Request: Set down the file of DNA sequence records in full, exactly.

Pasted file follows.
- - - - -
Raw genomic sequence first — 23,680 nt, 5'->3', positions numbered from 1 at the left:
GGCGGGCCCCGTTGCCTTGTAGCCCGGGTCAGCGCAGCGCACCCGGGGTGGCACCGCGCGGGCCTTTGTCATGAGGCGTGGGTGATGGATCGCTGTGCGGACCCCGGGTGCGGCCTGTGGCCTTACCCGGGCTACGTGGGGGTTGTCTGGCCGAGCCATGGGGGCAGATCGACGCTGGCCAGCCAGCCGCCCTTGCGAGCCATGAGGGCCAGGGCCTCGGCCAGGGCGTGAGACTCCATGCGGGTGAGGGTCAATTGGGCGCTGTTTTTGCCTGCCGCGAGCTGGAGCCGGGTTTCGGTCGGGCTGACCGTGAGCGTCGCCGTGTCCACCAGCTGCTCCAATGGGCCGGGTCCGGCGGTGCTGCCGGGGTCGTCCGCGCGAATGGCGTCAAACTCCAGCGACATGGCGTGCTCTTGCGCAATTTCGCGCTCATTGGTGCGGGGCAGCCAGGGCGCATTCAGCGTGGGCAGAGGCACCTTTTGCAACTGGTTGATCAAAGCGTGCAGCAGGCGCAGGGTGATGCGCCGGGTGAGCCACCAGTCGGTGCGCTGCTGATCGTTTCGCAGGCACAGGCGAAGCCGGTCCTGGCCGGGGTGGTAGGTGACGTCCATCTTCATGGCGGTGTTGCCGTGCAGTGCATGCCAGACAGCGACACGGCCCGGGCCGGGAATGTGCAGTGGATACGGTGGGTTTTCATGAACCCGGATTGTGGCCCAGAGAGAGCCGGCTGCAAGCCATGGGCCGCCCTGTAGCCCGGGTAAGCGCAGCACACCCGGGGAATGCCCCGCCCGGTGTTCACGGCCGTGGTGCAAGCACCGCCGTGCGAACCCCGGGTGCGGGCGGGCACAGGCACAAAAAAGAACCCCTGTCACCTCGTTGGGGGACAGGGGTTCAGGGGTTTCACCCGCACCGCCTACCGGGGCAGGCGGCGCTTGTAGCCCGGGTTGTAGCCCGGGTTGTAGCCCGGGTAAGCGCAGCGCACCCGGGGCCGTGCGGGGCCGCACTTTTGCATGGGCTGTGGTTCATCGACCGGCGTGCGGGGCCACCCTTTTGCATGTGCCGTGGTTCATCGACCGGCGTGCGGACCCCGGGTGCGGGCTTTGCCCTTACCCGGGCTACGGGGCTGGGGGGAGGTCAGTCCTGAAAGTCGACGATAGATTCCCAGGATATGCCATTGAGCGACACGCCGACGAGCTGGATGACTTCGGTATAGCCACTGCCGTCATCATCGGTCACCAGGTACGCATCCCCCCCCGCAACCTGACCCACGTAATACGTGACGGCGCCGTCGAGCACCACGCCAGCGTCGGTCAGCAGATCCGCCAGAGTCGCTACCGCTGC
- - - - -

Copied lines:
Raw genomic sequence first — 23,680 nt, 5'->3', positions numbered from 1 at the left:
GGCGGGCCCCGTTGCCTTGTAGCCCGGGTCAGCGCAGCGCACCCGGGGTGGCACCGCGCGGGCCTTTGTCATGAGGCGTGGGTGATGGATCGCTGTGCGGACCCCGGGTGCGGCCTGTGGCCTTACCCGGGCTACGTGGGGGTTGTCTGGCCGAGCCATGGGGGCAGATCGACGCTGGCCAGCCAGCCGCCCTTGCGAGCCATGAGGGCCAGGGCCTCGGCCAGGGCGTGAGACTCCATGCGGGTGAGGGTCAATTGGGCGCTGTTTTTGCCTGCCGCGAGCTGGAGCCGGGTTTCGGTCGGGCTGACCGTGAGCGTCGCCGTGTCCACCAGCTGCTCCAATGGGCCGGGTCCGGCGGTGCTGCCGGGGTCGTCCGCGCGAATGGCGTCAAACTCCAGCGACATGGCGTGCTCTTGCGCAATTTCGCGCTCATTGGTGCGGGGCAGCCAGGGCGCATTCAGCGTGGGCAGAGGCACCTTTTGCAACTGGTTGATCAAAGCGTGCAGCAGGCGCAGGGTGATGCGCCGGGTGAGCCACCAGTCGGTGCGCTGCTGATCGTTTCGCAGGCACAGGCGAAGCCGGTCCTGGCCGGGGTGGTAGGTGACGTCCATCTTCATGGCGGTGTTGCCGTGCAGTGCATGCCAGACAGCGACACGGCCCGGGCCGGGAATGTGCAGTGGATACGGTGGGTTTTCATGAACCCGGATTGTGGCCCAGAGAGAGCCGGCTGCAAGCCATGGGCCGCCCTGTAGCCCGGGTAAGCGCAGCACACCCGGGGAATGCCCCGCCCGGTGTTCACGGCCGTGGTGCAAGCACCGCCGTGCGAACCCCGGGTGCGGGCGGGCACAGGCACAAAAAAGAACCCCTGTCACCTCGTTGGGGGACAGGGGTTCAGGGGTTTCACCCGCACCGCCTACCGGGGCAGGCGGCGCTTGTAGCCCGGGTTGTAGCCCGGGTTGTAGCCCGGGTAAGCGCAGCGCACCCGGGGCCGTGCGGGGCCGCACTTTTGCATGGGCTGTGGTTCATCGACCGGCGTGCGGGGCCACCCTTTTGCATGTGCCGTGGTTCATCGACCGGCGTGCGGACCCCGGGTGCGGGCTTTGCCCTTACCCGGGCTACGGGGCTGGGGGGAGGTCAGTCCTGAAAGTCGACGATAGATTCCCAGGATATGCCATTGAGCGACACGCCGACGAGCTGGATGACTTCGGTATAGCCACTGCCGTCATCATCGGTCACCAGGTACGCATCCCCCCCCGCAACCTGACCCACGTAATACGTGACGGCGCCGTCGAGCACCACGCCAGCGTCGGTCAGCAGATCCGCCAGAGTCGCTACCGCTGC